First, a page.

Times New Roman's many versions!

b's picture

hello fello typophils,
im kiinda new here, and i was looking through past topics for anything about times new roman, im kinda new as a typographer too so i got some questions, specifically about times new roman, the font that the magazine i work for use. (along with universe and rotis:!)

i noticed so many times new roman fonts out there, the europe version, SF, PS, CE, times(mac), and times ten!
so im confused which is the best for the magazine to stick to, i see the differences in shape, but what does all the initials stand for, and whats the easiest for people to read in the mag? (its a business mag, with a 3C. grid)

and which one should i stick to, im using mac, and it has times and the times new roman, and im getting them to buy old style figures and small caps in.

any advice or recommendation?

thanks alot!!

Florian Hardwig's picture

CE usually stands for Central European and indicates language support for that region.
PS is for Postscript, so that one is about the technical format.

Don McCahill's picture

Times Ten and Times are different fonts from Times New Roman. For a business magazine I would want to use one that has at least the CE character set so that names of international businesses and people can be set correctly.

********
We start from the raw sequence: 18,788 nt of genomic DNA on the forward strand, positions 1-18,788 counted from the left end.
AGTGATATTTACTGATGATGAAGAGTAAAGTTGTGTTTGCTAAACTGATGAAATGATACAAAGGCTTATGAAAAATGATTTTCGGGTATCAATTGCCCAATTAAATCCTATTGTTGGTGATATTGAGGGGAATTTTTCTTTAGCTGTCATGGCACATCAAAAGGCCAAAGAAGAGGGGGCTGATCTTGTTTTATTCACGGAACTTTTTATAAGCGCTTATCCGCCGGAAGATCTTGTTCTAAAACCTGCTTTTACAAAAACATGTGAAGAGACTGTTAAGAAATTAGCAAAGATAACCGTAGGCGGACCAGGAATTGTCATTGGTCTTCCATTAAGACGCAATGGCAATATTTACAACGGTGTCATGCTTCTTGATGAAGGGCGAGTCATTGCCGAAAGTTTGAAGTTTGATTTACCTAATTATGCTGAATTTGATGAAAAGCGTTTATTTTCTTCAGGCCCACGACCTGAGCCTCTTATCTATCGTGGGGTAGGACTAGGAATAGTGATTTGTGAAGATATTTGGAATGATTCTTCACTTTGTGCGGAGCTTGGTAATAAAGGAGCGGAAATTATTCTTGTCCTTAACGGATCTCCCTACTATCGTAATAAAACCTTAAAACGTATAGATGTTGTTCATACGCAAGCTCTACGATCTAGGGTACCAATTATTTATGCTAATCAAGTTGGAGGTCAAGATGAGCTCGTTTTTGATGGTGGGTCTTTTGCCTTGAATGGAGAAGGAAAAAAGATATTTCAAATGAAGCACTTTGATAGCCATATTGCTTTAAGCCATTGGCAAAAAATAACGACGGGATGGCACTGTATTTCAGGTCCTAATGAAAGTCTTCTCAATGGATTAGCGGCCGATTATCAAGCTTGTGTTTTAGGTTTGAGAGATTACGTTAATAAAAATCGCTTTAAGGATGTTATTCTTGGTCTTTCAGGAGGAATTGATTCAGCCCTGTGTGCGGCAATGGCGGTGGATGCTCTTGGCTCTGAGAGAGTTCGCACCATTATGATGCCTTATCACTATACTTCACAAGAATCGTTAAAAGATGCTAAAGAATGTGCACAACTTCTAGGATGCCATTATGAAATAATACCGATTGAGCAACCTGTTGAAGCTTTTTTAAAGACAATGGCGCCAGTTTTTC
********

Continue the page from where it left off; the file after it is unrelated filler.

But have you considered leaving the Times area completely? Times is initially, (and to me, primarily) a newspaper face, and a magazine can develop a much more polished and professional look by choosing a less common face (I would stay in the serif faces).

Ask about new faces here and you will get dozens of great suggestions.

Florian Hardwig's picture

Btw, there’s a great list with type-related abbreviations on German typografie.info.
However, it doesn’t know what SF stands for, and me neither.

Ricardo Cordoba's picture

In addition to Times SF, Monotype has an Arial SF, too... Curiouser and curiouser...

Florian Hardwig's picture

Well, when Times and Arial have it, you can be sure it’s not for Science Fiction.

Maybe Style Fart?

mtnlionjw's picture

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I agree with Don McCahill. Personally, I HATE Times New Roman (any variation, thereof). It is boring, overused, and should be trashed immediately. I never ever ever use it, nor would consider using it. There are so many new beautiful fonts out there to suit whatever style you want, so why use something as bland as Times New Roman?

Just my opinion, of course, but Optima or Palatino are elegant beautiful, yet sophisticated fonts that could be suitable for a business-focused magazinen. Otherwise, Baskerville or Verdana or even Helvetica would be preferable. You didn't mention whether the magazine was an online zine or hard copy print, but even still, anything beats Times. Of course, you're limited to web-safe fonts if the magazine is only online.

Also, is your magazine a business magazine in the subject of science/medicine? Or is it classical business magazine? Or is it geared to IT and Technology? Or to marketing for children? These are some things to consider.

I'd check out linotype's homepage and see what they have to offer.

b's picture

hey guys, forgive my late reply, now im settled...